Thornton Wilder’s Optimistic Catastrophe: “The Skin of Our Teeth”

From a review of a 2017 production in Brooklyn.

“The Skin of Our Teeth” first opened in New Haven, at the Shubert Theatre, in 1942. It was directed by Elia Kazan, and starred Tallulah Bankhead, Fredric March, Florence Eldridge, and a very young Montgomery Clift; Variety wrote that the play “bewilders, bemuses, and befuddles, as it amuses.” When it moved to Broadway, to the Plymouth Theatre, it was met with mainly favorable reviews. Brooks Atkinson, in the Times, called it “one of the friskiest and liveliest plays written in a long time,” and Alexander Woollcott said it “was the nearest thing to a great play the American theatre has yet produced.” (Commonweal, on the other hand, called it “garish” and “sensationalist.”) Two months before the play opened, Wilder, at forty-five, entered the Army Air Force Intelligence; for his service in wartime he was awarded the Bronze Star, the Légion d’ Honneur, and the O.B.E.; in 1943, Wilder saw the production all the way through only twice.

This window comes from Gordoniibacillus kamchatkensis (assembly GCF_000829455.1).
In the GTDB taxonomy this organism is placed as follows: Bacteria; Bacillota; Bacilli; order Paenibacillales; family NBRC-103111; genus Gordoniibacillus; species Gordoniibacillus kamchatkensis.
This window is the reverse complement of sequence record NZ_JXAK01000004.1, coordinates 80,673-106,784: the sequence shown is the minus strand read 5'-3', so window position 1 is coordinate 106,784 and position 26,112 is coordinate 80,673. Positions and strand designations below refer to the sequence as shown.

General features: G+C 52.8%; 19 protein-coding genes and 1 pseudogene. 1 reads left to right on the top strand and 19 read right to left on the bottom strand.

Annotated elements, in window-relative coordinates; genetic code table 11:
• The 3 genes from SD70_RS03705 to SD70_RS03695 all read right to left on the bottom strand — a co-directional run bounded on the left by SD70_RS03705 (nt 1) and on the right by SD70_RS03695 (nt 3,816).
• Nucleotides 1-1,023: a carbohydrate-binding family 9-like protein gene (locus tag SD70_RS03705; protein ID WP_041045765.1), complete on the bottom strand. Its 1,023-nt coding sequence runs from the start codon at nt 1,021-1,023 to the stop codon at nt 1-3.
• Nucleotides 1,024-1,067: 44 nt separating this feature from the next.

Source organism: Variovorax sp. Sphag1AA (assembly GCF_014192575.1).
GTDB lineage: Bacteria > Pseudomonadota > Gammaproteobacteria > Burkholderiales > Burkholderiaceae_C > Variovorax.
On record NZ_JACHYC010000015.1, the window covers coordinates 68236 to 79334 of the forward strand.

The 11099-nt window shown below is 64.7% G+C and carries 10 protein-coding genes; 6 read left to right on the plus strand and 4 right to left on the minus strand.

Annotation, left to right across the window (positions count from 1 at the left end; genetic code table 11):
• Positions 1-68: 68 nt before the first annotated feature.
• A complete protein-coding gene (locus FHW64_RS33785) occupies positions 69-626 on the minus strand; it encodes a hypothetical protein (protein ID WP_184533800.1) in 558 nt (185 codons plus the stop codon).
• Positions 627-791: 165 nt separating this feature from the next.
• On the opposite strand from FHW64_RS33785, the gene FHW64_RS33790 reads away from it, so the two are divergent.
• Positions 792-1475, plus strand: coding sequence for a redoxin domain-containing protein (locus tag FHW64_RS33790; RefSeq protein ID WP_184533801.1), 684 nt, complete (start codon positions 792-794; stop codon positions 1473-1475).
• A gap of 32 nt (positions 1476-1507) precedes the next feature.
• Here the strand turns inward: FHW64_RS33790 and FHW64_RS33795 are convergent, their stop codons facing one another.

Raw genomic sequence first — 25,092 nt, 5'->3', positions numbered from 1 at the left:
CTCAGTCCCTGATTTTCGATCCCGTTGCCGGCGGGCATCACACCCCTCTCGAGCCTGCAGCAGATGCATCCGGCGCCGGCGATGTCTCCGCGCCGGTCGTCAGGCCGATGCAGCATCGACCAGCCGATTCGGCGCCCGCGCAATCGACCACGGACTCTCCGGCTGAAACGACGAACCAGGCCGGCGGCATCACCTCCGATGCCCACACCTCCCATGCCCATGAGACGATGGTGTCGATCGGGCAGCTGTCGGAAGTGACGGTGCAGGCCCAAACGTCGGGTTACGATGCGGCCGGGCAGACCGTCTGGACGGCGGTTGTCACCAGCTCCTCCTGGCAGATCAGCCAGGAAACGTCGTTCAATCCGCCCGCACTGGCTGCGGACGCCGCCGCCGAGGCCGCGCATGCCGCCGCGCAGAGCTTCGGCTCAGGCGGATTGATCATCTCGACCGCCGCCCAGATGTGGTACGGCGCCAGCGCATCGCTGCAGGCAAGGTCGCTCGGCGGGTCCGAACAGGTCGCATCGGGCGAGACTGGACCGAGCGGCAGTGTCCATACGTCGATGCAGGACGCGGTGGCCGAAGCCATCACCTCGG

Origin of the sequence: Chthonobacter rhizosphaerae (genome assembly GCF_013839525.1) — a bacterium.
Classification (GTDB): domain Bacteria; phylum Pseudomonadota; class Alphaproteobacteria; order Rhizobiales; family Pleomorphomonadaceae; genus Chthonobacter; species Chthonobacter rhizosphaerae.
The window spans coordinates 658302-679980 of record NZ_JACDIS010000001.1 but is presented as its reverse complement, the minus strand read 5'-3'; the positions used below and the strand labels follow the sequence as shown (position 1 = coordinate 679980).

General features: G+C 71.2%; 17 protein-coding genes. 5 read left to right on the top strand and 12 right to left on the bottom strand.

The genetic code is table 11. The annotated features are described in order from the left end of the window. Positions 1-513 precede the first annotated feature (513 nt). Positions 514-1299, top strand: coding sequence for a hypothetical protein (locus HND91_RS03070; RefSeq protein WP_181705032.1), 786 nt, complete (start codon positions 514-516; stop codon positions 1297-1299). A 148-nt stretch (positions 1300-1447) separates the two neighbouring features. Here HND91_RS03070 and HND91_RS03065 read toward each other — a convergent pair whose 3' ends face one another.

During and directly after the war, the play was put on widely in Europe. In 1945, Laurence Olivier directed it in London, with Vivien Leigh in the role of Sabina. In 1946, “The Skin of Our Teeth” opened in a bombed-out and unheated theatre in Darmstadt, Germany, where, in 1944, approximately twelve thousand people had been killed and sixty thousand people left homeless after a British firestorm attack. (The technique would be used again a year later, in the bombing of Dresden.) The play was called “Wir sind noch einmal davongekommen,” or “We Have Survived”—and it was billed as a katstrophe optimismus, or an “optimistic catastrophe.” —New Yorker

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